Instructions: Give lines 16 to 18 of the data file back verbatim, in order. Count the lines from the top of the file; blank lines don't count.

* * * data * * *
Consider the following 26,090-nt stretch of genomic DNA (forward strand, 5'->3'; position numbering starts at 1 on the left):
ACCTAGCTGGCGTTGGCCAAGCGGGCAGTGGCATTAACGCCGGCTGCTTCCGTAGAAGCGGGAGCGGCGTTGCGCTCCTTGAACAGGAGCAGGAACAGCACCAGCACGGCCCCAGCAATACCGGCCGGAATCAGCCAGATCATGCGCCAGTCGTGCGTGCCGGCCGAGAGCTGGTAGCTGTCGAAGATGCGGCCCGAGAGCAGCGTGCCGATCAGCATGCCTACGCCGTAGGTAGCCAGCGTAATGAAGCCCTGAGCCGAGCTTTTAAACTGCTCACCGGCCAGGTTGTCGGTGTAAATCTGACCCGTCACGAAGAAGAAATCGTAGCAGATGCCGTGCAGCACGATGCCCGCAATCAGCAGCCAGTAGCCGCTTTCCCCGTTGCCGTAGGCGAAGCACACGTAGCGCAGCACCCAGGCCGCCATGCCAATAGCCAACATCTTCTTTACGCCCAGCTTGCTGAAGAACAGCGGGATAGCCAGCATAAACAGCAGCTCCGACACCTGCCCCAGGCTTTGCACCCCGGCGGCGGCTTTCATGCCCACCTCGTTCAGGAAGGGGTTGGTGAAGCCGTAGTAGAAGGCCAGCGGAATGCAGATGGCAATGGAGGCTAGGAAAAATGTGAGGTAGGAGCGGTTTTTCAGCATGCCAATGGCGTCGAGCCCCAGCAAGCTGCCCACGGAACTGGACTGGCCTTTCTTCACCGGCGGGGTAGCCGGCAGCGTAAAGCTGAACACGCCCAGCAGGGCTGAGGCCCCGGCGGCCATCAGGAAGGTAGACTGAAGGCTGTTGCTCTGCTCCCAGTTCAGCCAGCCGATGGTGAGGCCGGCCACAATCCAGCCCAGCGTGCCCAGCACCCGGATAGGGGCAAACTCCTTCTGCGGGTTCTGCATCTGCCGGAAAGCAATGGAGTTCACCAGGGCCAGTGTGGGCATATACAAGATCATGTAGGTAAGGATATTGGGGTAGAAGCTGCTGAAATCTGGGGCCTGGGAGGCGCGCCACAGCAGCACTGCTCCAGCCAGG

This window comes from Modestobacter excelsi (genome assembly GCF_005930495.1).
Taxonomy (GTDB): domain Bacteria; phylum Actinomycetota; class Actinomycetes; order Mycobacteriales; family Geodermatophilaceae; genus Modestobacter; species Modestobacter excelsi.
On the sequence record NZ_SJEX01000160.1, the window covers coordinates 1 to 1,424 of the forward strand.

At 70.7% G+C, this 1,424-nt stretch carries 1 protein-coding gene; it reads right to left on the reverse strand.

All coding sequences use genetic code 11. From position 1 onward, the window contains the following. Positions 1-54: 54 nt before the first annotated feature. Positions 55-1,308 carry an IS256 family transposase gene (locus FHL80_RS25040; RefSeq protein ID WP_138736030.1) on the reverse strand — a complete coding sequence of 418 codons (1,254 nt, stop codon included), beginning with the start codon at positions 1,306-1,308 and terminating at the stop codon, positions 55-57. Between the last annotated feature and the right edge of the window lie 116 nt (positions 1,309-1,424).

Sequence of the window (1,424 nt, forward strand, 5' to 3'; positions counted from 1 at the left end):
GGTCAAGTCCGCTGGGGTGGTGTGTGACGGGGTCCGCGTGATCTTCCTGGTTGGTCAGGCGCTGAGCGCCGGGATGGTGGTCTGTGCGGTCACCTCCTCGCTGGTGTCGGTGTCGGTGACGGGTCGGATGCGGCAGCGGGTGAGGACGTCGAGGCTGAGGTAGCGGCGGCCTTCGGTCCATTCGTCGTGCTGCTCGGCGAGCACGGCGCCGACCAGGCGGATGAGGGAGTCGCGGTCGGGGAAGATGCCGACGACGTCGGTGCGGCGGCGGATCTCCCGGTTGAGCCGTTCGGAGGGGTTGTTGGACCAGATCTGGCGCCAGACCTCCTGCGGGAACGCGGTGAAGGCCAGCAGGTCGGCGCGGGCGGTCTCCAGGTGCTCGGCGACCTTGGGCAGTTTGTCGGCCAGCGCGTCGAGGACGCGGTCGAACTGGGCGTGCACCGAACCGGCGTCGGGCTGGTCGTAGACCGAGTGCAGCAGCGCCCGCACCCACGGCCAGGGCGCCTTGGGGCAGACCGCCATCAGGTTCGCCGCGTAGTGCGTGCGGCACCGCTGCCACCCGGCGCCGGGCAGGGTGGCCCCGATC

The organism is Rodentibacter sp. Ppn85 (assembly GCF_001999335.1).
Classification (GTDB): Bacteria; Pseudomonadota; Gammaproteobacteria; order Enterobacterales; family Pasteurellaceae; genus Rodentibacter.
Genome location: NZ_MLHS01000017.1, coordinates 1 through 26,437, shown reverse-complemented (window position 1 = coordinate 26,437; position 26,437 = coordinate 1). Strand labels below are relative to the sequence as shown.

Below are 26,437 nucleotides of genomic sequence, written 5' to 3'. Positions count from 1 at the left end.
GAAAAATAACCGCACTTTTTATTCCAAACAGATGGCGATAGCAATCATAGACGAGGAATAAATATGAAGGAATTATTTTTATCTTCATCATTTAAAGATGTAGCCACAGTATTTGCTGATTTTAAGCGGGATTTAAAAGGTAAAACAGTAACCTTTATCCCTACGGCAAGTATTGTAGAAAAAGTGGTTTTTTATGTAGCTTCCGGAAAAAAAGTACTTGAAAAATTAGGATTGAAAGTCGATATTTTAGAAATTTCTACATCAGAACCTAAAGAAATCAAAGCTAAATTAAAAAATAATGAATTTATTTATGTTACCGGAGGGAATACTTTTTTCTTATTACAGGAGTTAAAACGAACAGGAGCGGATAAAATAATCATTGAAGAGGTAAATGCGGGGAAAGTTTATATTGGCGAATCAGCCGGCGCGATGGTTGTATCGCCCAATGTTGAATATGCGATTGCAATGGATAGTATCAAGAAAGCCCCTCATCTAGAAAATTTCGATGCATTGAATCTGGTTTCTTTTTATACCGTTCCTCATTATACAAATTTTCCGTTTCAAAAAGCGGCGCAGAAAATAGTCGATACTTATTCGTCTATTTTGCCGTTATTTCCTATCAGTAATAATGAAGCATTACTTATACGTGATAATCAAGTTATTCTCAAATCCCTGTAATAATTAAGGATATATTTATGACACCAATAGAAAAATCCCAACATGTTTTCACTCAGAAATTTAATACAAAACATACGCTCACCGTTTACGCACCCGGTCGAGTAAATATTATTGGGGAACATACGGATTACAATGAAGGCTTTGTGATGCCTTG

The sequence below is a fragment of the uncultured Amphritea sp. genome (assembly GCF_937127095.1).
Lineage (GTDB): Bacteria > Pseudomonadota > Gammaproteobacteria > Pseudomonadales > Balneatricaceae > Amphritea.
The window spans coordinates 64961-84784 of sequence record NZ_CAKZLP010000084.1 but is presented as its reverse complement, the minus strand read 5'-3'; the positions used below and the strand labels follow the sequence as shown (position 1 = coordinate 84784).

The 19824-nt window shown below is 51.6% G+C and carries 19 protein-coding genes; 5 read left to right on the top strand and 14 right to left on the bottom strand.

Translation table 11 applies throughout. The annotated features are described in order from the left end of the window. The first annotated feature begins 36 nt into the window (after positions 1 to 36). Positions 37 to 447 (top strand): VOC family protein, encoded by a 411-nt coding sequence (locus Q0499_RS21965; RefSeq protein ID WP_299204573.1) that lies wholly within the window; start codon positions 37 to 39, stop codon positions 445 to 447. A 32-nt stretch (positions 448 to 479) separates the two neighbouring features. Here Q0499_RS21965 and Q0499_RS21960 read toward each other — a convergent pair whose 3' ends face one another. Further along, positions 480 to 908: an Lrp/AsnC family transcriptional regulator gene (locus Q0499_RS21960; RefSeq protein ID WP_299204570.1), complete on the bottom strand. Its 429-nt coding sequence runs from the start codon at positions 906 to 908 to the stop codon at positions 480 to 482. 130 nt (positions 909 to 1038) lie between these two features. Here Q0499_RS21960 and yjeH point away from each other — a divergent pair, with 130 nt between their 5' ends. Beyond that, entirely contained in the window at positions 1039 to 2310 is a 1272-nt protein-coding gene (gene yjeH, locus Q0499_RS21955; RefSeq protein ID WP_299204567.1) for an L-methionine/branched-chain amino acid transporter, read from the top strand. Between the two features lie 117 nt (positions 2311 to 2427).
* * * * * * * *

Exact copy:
Lineage (GTDB): Bacteria > Pseudomonadota > Gammaproteobacteria > Pseudomonadales > Balneatricaceae > Amphritea.
The window spans coordinates 64961-84784 of sequence record NZ_CAKZLP010000084.1 but is presented as its reverse complement, the minus strand read 5'-3'; the positions used below and the strand labels follow the sequence as shown (position 1 = coordinate 84784).

The 19824-nt window shown below is 51.6% G+C and carries 19 protein-coding genes; 5 read left to right on the top strand and 14 right to left on the bottom strand.